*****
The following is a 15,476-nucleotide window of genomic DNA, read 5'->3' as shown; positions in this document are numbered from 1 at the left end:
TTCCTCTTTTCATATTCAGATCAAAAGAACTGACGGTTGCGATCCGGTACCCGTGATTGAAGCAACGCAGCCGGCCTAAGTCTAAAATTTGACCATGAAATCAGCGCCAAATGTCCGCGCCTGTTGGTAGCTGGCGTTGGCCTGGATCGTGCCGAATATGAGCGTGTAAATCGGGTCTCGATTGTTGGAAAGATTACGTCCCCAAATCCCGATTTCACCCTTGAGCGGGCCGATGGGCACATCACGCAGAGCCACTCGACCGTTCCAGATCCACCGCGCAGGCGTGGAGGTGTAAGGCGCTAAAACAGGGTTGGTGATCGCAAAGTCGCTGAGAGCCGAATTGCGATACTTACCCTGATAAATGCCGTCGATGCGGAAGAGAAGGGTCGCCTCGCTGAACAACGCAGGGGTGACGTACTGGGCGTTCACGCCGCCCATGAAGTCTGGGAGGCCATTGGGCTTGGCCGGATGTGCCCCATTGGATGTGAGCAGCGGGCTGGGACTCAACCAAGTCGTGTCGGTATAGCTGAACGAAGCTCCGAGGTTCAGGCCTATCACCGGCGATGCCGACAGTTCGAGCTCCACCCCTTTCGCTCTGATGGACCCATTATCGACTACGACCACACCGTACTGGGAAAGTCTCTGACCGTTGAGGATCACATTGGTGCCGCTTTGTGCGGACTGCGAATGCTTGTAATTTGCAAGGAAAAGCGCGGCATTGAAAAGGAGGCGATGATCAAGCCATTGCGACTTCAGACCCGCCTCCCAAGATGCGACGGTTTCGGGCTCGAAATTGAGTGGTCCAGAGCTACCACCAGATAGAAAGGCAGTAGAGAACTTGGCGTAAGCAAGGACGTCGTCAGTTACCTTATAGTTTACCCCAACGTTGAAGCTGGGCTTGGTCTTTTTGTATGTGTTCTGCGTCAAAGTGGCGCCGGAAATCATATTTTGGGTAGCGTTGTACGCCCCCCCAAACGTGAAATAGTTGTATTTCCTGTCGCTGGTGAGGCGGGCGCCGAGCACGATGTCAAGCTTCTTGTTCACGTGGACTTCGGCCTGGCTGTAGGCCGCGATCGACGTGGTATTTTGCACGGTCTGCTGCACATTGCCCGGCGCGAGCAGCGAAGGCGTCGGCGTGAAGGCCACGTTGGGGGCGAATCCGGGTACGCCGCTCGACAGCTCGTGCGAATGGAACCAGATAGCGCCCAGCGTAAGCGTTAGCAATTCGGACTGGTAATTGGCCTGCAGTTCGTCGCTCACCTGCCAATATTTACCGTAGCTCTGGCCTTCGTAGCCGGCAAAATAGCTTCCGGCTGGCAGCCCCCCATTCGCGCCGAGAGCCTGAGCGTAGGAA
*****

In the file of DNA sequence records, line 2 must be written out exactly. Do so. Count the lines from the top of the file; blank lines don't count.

TTCCTCTTTTCATATTCAGATCAAAAGAACTGACGGTTGCGATCCGGTACCCGTGATTGAAGCAACGCAGCCGGCCTAAGTCTAAAATTTGACCATGAAATCAGCGCCAAATGTCCGCGCCTGTTGGTAGCTGGCGTTGGCCTGGATCGTGCCGAATATGAGCGTGTAAATCGGGTCTCGATTGTTGGAAAGATTACGTCCCCAAATCCCGATTTCACCCTTGAGCGGGCCGATGGGCACATCACGCAGAGCCACTCGACCGTTCCAGATCCACCGCGCAGGCGTGGAGGTGTAAGGCGCTAAAACAGGGTTGGTGATCGCAAAGTCGCTGAGAGCCGAATTGCGATACTTACCCTGATAAATGCCGTCGATGCGGAAGAGAAGGGTCGCCTCGCTGAACAACGCAGGGGTGACGTACTGGGCGTTCACGCCGCCCATGAAGTCTGGGAGGCCATTGGGCTTGGCCGGATGTGCCCCATTGGATGTGAGCAGCGGGCTGGGACTCAACCAAGTCGTGTCGGTATAGCTGAACGAAGCTCCGAGGTTCAGGCCTATCACCGGCGATGCCGACAGTTCGAGCTCCACCCCTTTCGCTCTGATGGACCCATTATCGACTACGACCACACCGTACTGGGAAAGTCTCTGACCGTTGAGGATCACATTGGTGCCGCTTTGTGCGGACTGCGAATGCTTGTAATTTGCAAGGAAAAGCGCGGCATTGAAAAGGAGGCGATGATCAAGCCATTGCGACTTCAGACCCGCCTCCCAAGATGCGACGGTTTCGGGCTCGAAATTGAGTGGTCCAGAGCTACCACCAGATAGAAAGGCAGTAGAGAACTTGGCGTAAGCAAGGACGTCGTCAGTTACCTTATAGTTTACCCCAACGTTGAAGCTGGGCTTGGTCTTTTTGTATGTGTTCTGCGTCAAAGTGGCGCCGGAAATCATATTTTGGGTAGCGTTGTACGCCCCCCCAAACGTGAAATAGTTGTATTTCCTGTCGCTGGTGAGGCGGGCGCCGAGCACGATGTCAAGCTTCTTGTTCACGTGGACTTCGGCCTGGCTGTAGGCCGCGATCGACGTGGTATTTTGCACGGTCTGCTGCACATTGCCCGGCGCGAGCAGCGAAGGCGTCGGCGTGAAGGCCACGTTGGGGGCGAATCCGGGTACGCCGCTCGACAGCTCGTGCGAATGGAACCAGATAGCGCCCAGCGTAAGCGTTAGCAATTCGGACTGGTAATTGGCCTGCAGTTCGTCGCTCACCTGCCAATATTTACCGTAGCTCTGGCCTTCGTAGCCGGCAAAATAGCTTCCGGCTGGCAGCCCCCCATTCGCGCCGAGAGCCTGAGCGTAGGAA